Robotic Demanufacturing of Electric Vehicle Batteries in a Simulation Environment


Benefits of “offline programming”

Simulation environments have been widely used in robotics for demonstration and planning purposes. This typically takes place within a simulation software or any other platform that can replicate the robot’s dynamics, workspace and surrounding environment, and enable robotic programming. This replication system has proved to be cost- and time-efficient due to a series of advantages: no risk of disrupting the production by removing the robot from the production line, high flexibility allowing infinite number of configurations on a virtual model of the robot, reduced risk of equipment damage due to high predictability of malfunctions. For instance, operational industrial robots can be tested in a simulation environment before deployment. This process is often referred to as “offline programming”.

Researchers at Department of Engineering Sciences, University of Agder have been designing a simulator within a virtual environment to visualise and test various demanufacturing approaches for battery packs, allowing them to collect necessary data such as process duration, disassembly tools – all without the need of physical experiments. This innovative exploration not only streamlines data gathering but can also help identify and remove unforeseen bottlenecks in the disassembly process.

Environment configuration and use case application for battery pack demanufacturing

Using a simulation environment, known for its high-fidelity graphical capabilities, researchers at UiA were able to create a controlled virtual space ideal for visualising complex robotic processes and interactions related to demanufacturing electric vehicle (EV) batteries. The robotic cell design is decomposed across all the subtasks/segments of the disassembly process, with specific consideration to safety aspects and optimised efficiency and accessibility of robotic manipulators.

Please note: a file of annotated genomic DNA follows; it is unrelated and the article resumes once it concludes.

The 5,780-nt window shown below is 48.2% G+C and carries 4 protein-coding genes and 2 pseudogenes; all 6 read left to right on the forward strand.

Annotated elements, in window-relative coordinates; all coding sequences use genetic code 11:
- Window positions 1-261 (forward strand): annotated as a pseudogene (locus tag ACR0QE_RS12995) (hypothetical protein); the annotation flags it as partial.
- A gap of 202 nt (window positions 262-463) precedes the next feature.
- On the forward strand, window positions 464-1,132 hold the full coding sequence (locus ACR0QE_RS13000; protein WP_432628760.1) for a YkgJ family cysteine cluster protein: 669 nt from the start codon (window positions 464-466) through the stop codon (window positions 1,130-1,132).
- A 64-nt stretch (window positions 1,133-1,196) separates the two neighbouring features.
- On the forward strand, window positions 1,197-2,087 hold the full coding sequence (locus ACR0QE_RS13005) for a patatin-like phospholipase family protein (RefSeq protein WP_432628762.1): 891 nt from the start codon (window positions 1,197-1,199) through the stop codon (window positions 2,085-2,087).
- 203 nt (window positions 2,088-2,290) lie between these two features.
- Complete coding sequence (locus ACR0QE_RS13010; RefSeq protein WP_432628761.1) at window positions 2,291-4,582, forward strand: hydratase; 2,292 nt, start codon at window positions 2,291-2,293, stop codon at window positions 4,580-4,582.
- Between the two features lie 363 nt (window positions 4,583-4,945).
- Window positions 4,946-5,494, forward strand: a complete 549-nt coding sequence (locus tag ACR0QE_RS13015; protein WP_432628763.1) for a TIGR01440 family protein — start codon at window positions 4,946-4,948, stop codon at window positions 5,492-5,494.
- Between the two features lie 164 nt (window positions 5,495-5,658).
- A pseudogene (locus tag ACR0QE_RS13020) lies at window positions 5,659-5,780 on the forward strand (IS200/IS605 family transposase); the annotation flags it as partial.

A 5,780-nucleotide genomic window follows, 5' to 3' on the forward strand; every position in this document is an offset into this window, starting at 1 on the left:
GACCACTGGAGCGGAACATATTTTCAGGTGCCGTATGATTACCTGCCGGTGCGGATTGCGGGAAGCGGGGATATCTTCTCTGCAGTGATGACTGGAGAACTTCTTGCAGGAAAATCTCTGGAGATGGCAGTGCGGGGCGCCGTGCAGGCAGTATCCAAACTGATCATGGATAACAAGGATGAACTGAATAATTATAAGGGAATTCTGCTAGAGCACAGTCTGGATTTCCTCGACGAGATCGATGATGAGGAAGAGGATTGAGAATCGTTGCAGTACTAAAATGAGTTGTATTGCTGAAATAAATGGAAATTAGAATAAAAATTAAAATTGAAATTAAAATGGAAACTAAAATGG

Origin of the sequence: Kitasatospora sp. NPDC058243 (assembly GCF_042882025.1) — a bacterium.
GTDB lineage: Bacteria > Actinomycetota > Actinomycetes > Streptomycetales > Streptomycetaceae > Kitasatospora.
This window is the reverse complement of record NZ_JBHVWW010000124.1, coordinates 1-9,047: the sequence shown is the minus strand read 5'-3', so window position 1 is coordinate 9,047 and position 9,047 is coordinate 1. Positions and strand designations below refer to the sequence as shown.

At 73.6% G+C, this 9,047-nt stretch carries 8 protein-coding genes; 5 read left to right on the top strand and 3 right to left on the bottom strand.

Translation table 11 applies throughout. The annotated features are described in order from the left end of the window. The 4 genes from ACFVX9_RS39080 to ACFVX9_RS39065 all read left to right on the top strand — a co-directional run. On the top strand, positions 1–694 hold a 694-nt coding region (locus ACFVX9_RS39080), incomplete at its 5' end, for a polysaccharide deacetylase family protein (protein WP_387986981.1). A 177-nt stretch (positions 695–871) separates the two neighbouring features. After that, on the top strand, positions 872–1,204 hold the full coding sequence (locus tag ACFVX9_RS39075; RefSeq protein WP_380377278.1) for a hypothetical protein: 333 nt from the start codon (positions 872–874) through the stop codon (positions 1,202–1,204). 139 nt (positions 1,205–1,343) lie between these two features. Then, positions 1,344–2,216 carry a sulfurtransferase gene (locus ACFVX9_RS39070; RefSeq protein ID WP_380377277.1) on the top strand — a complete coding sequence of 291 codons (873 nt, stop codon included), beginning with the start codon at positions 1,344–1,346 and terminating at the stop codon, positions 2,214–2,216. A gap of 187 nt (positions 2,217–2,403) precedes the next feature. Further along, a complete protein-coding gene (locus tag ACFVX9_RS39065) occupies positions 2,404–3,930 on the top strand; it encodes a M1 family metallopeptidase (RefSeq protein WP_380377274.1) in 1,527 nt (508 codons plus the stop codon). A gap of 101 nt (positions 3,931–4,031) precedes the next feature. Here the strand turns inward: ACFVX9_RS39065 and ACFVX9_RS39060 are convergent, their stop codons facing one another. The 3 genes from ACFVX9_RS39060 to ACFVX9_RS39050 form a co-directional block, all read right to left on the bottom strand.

In order to study in depth and to demonstrate the efficacy of a proposed fully automated demanufacturing line, researchers at UiA meticulously recreated a virtual environment where they simulated the disassembly of a an EV battery pack. This simulation encompasses the entire process from automated discharging to the disassembly of packs into modules, subsequent characterisation, sorting, and finally, the disassembly of modules into individual cells. All elements of the simulation are animated using the simulation platform and a robotic operating system code, providing a holistic view of the potential automation within the demanufacturing process.

For this particular use case, researchers at UiA have calculated the time individually for each disassembly operation, reaching roughly between 12 and 14 minutes for the entire process.

The findings of this research that replicated the complete demanufacturing of EV LiB pack in a virtual, yet realistic industrial setting, illustrate the leverage of automated processes over conventional approaches conventionally relying on manual techniques. The simulation provides estimates for operation time for a given disassembly procedure (disassembly sequence and disassembly process). Upcoming steps will involve AI to generate and optimise the procedures. Additionally, the simulation can identify solutions to minimise human exposure to potential hazards associated with battery disassembly processes. Future in depth and multidisciplinary research is required to optimise the disassembly sequences and process in the simulated environment by training reinforcement learning agents and including a collision avoidance system, to name a few.

Ultimately, the aim of this research is to anticipate the increasing number of EV batteries that will be decommissioned soon, and to ensure a proper management of waste, while recovering all the resources available in clean mobility technologies.

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